After a tumultuous decade, one of the world’s most prolific art collectors, Sheikh Saud bin Mohammad Al Thani, has died at the age of 48.
Al Thani, a former culture minister in Qatar, was in his London home at the time of his death on Sunday, Qatar Museums confirmed to Doha News. It is unclear how he died.
A decade ago, Sheikh Saud was considered one of the world’s biggest art buyers, reportedly spending more than $24 million in a single week at auction houses in London.
According to Artnet News, many of the former official’s purchases are now on display at museums around the country.
The publication states:
“His collection makes up the bulk of holdings in five existing and planned museums: the Museum of Islamic Art, the National Library, the Natural History Museum, a Photography Museum, and a museum for traditional textiles and clothing.”
Sheikh Saud was also the owner of Qatar’s Al Wabra Wildlife Center, which is home to roughly three-quarters of the world’s 90 or so Spix’s macaw.
He inherited a hobby farm outside Al Shahaniyah from his father and began hiring scientific staff to turn it into the Al Wabra Wildlife Center in 1998-99.
The center is not open to the public, but had been expanding its outreach efforts and has started working with local schools. It employs some 200 staff, including 50 animal professionals, and is home to some 2,100 animals belonging to 90 species, including antelopes, sand cats and various birds of paradise.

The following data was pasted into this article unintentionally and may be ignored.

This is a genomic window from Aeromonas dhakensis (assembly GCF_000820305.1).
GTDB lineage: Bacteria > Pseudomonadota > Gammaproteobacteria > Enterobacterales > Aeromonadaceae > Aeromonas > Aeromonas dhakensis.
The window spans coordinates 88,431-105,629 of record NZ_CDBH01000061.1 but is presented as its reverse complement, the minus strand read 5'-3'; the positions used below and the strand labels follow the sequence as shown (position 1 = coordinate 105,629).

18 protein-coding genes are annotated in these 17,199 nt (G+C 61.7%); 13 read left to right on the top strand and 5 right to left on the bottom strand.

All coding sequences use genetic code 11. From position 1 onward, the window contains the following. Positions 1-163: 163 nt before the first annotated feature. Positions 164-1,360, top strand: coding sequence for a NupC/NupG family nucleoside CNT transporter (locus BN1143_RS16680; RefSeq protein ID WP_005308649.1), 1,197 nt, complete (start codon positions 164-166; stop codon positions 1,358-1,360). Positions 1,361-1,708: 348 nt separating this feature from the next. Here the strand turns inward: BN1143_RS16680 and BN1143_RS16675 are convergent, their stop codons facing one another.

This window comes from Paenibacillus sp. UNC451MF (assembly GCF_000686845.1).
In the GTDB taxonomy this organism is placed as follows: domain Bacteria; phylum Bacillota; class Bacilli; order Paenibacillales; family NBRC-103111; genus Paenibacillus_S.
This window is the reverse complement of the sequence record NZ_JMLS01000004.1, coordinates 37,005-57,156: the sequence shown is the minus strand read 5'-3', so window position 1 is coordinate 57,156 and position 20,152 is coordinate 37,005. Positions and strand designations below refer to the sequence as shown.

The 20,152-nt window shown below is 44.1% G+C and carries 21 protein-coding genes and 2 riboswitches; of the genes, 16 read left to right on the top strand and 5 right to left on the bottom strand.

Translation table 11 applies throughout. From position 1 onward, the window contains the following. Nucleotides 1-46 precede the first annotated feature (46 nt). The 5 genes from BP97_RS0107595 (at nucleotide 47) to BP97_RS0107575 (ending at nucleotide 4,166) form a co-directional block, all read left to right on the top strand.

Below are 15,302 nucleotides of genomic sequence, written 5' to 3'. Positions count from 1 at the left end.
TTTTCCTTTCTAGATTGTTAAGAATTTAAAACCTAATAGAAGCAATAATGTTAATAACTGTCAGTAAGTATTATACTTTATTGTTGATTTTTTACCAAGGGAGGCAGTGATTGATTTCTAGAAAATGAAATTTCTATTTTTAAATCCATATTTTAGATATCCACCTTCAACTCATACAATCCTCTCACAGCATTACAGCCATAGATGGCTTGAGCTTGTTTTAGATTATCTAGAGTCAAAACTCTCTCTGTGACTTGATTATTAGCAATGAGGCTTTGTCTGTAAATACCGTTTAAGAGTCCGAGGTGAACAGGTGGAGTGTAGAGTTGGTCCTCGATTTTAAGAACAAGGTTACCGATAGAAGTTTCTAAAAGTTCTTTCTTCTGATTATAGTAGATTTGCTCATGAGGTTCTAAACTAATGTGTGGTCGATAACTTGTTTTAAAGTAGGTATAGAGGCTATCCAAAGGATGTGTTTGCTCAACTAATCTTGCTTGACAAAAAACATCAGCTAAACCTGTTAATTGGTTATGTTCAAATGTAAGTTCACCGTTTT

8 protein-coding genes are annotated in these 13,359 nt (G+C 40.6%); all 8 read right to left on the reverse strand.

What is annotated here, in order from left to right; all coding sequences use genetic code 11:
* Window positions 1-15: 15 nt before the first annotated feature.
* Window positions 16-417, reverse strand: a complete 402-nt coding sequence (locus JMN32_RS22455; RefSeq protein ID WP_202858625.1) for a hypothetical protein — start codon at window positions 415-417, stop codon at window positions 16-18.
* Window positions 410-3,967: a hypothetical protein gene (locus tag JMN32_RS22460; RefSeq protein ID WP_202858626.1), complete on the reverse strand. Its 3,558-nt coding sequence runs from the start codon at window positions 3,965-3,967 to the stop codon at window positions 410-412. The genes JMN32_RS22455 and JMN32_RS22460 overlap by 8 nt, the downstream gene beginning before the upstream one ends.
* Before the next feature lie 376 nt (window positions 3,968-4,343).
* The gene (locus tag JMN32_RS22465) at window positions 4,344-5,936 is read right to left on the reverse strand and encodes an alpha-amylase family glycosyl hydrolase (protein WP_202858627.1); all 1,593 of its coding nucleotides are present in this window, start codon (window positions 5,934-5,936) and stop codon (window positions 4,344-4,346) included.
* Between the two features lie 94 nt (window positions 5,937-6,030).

This makes it unlike a zoo, which typically strives to give guests variety by having a wide range of species, but only a few of each kind.
In 2005, Sheikh Saud disappeared from view over allegations of misusing public funds in Qatar. Six years later, he was reported to have emerged from house arrest here after being cleared of all charges.
According to international media reports, he continued his big art spending sprees, to the tune of several hundred millions of dollars from 2009 to 2011.
A year later, Sheikh Saud began facing legal trouble in the UK, when a court ruled to freeze $15 million of his assets at the request of coin dealers suing him for an unpaid debt.
But the former Qatari official’s lawyers said he had been trying to pay for the coins – worth nearly $20 million – for months.
During the November 2012 court hearings, the coin dealers’ lawyer asserted that Sheikh Saud was a “serial defaulter” who had accumulated some $60 million in debt to auction houses, including a $42 million payment owed to Sotheby’s.
But a month prior to the court case, Sotheby’s disclosed in financial statements that Sheikh Saud had pledged the world’s most expensive watch and other artworks worth almost $83 million to cover what he owed them.
That watch – the Graves Supercomplication – goes on sale today at a Sotheby’s auction in Geneva.
The 80-year-old pocket watch is estimated to go for at least $15.6 million, according to Fortune magazine.
UPDATE: The watch sold for a record-breaking $24 million, the Wall Street Journal reports.
Note: This article has been updated to include information about Sheikh Saud’s role in the Al Wabra Wildlife Center.